Almost everybody who comes to stay with us gets taken up to the village of Tourtour about half an hour away to the north of us. No one ever complains: indeed almost everybody falls in love with the place. It is one of those little Provencal hilltop villages that has somehow escaped the building blight of the last fifty years and where it is still possible to imagine that you are in the long vanished old France of the Citroen 2CV, the onion seller, old men with black berets and even the horse and cart.
There are magnificent views all the way from the coastal range to the south across a vast expanse of hills and forests to the isolated peak of Mount Ventoux to the north.
Being on the way to precisely nowhere Tourtour gets little traffic and such as there is has been largely diverted around the village leaving it effectively pedestrianised. And where many old French villages have acquired a drab and anonymous outskirts of villas and supermarkets, Tourtour remains largely unchanged; a cluster of tight-knit terraced houses, twisting narrow streets and tiny passageways set among fields and woods. It is a village that rejects the straight line and the right angle: walls curve, roads meander, roofs undulate and doorways sag; the result is that no two houses are the same. Whenever we have been there the sun has always seemed to shine, making the café au lait coloured stone and orange tiles come alive with warmth.
Tourtour is the archetypal French village with everything that imagination demands: remains of turreted towers, old olive presses, a washing place, flowing springs, a main square shaded by great plane trees. It is an organic settlement on a human scale that seems to model the sort of place we would all like to live in; it has appeared on these pages before and probably will again. Tourtour bills itself as “Le village dans le ciel”, ‘the village in the sky’, which has an appropriately celestial overtone; after all “le village du ciel” would be ‘the village of heaven’. It’s a phrase that even in mid-January one would be reluctant to argue with.
However, recently we have become aware of something about the history of Tourtour that is a chilling reminder that even here, you cannot escape from evil. Wandering beyond the main church the visitor will notice the small primary school which now bears a new sign Ecole Nelly Ovadia. Reading the sign carefully you will notice the dates 1942-44 but no other information is given. The story, which we only came across by accident, is appalling and heart-wrenching. In January 1944 the Germans took over Provence from the collapsing Italians who had been running it and immediately began rounding up the Jewish population. Some members of a Jewish family in Tourtour were denounced by the Nazi-appointed mayor and were arrested by the Gestapo. One of the family, the young Annette Barbut, fled with her niece, 15-month-old Nelly Ovadia, into the woods. Some locals found her and told her that unless she surrendered the Nazis would kill the ten hostages they had taken. She returned to the village trying unsuccessfully to give the baby away: “I knocked on all the doors to have the baby taken from me … everyone was afraid…” The entire family were then taken away and put on a train (which would have passed within earshot of where our house is) to Marseille. They were then shipped to Auschwitz-Birkenau. Somehow the aunt survived to tell the tale but the rest of the family including Nelly were gassed, shortly after their arrival, on 27 March 1944.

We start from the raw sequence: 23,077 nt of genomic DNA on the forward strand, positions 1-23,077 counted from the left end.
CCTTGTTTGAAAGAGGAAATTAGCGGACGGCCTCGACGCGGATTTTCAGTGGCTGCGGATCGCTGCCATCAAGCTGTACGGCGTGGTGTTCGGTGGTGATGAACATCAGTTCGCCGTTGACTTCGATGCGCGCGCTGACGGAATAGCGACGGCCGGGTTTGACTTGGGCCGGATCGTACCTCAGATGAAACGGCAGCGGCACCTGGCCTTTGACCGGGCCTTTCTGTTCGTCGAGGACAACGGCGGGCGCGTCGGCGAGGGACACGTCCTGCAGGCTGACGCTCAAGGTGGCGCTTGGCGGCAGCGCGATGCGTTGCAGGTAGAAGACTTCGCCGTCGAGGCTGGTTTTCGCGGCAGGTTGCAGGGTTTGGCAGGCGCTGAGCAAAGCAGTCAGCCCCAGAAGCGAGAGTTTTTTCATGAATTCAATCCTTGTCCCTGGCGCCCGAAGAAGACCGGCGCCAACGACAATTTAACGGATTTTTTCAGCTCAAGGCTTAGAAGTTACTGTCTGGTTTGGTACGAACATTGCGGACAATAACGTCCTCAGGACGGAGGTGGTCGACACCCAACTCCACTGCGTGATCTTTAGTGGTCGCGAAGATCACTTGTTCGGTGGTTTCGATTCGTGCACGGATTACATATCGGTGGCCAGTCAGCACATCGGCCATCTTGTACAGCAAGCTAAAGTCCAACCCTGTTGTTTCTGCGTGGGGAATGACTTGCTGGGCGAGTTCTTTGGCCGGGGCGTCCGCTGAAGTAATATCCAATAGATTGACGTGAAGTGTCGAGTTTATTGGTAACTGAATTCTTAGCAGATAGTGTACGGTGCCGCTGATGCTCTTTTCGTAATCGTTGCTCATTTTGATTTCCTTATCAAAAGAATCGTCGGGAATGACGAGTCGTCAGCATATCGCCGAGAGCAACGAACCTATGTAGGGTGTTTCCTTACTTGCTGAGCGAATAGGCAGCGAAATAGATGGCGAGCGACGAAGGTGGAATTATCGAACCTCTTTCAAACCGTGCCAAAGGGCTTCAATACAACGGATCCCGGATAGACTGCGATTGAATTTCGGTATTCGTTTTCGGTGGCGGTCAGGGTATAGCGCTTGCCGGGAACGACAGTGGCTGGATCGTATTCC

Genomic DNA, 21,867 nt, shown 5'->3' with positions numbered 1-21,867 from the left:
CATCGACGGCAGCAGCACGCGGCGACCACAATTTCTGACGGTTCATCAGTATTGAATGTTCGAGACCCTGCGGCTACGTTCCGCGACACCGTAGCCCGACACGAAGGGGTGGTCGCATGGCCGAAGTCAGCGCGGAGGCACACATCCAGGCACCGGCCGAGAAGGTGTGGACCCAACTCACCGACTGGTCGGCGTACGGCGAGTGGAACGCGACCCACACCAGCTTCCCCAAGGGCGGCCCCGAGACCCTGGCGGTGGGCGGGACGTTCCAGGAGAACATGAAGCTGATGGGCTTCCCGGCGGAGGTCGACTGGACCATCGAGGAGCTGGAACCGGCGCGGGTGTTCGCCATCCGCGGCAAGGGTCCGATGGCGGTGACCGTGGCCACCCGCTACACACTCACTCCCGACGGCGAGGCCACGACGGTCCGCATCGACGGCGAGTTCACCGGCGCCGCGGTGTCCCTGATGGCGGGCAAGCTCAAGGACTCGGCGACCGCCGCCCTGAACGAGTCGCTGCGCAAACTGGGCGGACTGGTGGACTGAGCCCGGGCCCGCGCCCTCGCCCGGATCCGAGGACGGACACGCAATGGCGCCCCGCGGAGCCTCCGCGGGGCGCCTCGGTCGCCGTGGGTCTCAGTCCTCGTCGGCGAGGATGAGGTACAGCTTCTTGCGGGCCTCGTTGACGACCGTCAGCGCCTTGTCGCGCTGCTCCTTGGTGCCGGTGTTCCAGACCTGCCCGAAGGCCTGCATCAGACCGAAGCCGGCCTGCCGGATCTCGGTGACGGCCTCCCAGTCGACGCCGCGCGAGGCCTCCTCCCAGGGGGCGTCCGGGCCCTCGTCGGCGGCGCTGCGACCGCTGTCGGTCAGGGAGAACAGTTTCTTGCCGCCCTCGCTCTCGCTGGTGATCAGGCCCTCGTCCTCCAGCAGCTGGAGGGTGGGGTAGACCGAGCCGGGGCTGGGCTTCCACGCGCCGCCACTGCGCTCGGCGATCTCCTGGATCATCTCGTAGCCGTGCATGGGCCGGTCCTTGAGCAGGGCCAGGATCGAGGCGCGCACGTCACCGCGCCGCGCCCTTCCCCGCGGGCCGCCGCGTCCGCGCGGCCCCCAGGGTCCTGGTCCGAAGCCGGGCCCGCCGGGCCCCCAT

So nearly three quarters of a century later in the presence of Annette Barbut, now in her nineties, the school was renamed after the infant. It was a courageous decision: it’s not exactly a selling point for tourists and there are many in the south of France who would prefer to forget the way that at least some French people were involved in the Holocaust. Indeed there are those who would prefer to forget all about it. Here we simply note the story not to pass judgment but to note the lesson (sadly apt for these troubled times) that however sunlit a place, evil is never far away and to offer the challenge to make sure that such things never happen again. Ever.